Texas Architect January/February 2006

Published by the Texas Society of Architects since 1950, the magazine has consistently showcased outstanding architectural design from around the state and chronicled significant events relevant to the profession.

Learning Curve

by: Stephen Sharpe

Hyperbolic paraboloids, to say the least, are uncommon on campuses these days. Modernism generally eschews such expressionist gestures. However, featured in this edition are several recent projects that defy the typically staid norm for academia by embodying evocative forms certain to capture attention and provoke thought.

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‘Conversations’ on Texas Modernism

by: Gregory Ibanez

What was it like designing architecture in the International Style in conservative post-war North Texas? What inspired the pioneers of Texas Modernism? How was their work received by their clients and the public? And in what way is it different today? These were a few of the questions pondered during a symposium held Nov. 12 at the University of Texas at Arlington School of Architecture.

Photos by Robert Gries
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Our Border Heritage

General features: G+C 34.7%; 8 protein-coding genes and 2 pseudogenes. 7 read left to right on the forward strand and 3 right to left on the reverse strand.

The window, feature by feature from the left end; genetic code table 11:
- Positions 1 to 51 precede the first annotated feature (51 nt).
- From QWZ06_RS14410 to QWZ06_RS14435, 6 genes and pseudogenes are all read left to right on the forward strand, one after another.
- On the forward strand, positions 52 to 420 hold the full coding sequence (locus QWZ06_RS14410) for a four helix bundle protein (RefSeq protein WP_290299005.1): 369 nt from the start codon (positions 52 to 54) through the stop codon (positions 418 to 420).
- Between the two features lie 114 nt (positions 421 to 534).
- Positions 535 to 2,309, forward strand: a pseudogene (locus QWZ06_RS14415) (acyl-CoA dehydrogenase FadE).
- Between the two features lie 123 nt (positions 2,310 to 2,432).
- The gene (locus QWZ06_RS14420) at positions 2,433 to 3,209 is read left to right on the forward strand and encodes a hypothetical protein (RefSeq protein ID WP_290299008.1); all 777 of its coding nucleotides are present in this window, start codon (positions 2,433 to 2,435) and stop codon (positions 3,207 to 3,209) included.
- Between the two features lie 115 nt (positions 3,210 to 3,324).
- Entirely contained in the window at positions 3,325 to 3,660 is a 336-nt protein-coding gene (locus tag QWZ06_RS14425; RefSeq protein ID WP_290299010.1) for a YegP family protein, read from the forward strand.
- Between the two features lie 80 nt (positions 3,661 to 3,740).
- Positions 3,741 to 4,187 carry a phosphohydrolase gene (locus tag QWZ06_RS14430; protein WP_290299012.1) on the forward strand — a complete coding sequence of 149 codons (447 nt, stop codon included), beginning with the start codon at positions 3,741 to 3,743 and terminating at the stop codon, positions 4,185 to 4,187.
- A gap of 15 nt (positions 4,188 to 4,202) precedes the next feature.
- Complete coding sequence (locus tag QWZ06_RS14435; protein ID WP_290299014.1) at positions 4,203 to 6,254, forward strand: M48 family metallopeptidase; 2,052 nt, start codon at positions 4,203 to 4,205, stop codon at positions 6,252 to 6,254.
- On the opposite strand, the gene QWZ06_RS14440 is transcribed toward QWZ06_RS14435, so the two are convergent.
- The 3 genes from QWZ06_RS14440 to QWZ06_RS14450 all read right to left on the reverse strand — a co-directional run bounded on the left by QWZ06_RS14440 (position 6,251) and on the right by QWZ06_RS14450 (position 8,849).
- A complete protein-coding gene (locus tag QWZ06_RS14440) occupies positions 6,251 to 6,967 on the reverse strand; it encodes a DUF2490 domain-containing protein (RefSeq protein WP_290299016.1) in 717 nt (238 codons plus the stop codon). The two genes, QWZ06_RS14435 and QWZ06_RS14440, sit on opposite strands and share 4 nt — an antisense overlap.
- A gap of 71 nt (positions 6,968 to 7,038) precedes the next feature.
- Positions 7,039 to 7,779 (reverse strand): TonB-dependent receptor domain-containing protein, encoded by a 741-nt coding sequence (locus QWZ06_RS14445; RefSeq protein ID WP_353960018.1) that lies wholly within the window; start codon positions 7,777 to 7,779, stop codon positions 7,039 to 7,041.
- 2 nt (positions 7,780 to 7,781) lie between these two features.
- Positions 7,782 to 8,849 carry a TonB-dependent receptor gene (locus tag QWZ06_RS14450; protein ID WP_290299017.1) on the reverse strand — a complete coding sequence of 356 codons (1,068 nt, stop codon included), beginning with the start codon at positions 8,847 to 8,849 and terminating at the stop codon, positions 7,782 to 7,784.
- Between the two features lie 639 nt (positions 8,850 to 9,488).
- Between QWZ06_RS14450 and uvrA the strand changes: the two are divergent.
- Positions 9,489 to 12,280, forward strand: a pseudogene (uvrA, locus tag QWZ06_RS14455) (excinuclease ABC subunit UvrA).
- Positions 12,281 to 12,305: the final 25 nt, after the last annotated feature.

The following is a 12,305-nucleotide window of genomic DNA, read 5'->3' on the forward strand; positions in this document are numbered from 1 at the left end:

by: Stephen Fox

In conjunction with its annual “Building Communities” conference held in October, the Lower Río Grande Valley’s AIA chapter organized a day-long architectural tour that focused on two contrasting settings in remote Starr County.

Photos by Wayne Bell, FAIA.
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Words of Wisdom

Texas Architect posed the question: “What advice would you give to graduating architecture students?” The responses from the practitioners and educators who were asked ranged from the practical to the ideological to the intellectual. The heart of all their messages is to follow one’s heart and trust in intuition when making choices about where to work and in which area to focus.

Paul Hester
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The Brick Wanted to Dance

by: Anna Mod
Architect: RoTo Architects with HKS

“The brick said it wanted to dance,” exclaims Michael Rotondi, FAIA, when asked about the veneer on the new Art and Architecture Building at Prairie View A&M University. Designed by Rotondi’s firm, RoTo Architects in Los Angeles, the 105,000-sf complex adds a dramatic presence to this rural campus located 50 miles west of Houston.

Assassi Productions
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One Hundred Years of Studio

by: Stephen Sharpe

This June marks the centennial of the first graduating class from any school in Texas that taught architecture as a degree program. The degrees in architectural engineering were awarded to three young men at the Agricultural and Mechanical College of Texas, now known as Texas A&M University.

courtesy of TAMU College of Architecture
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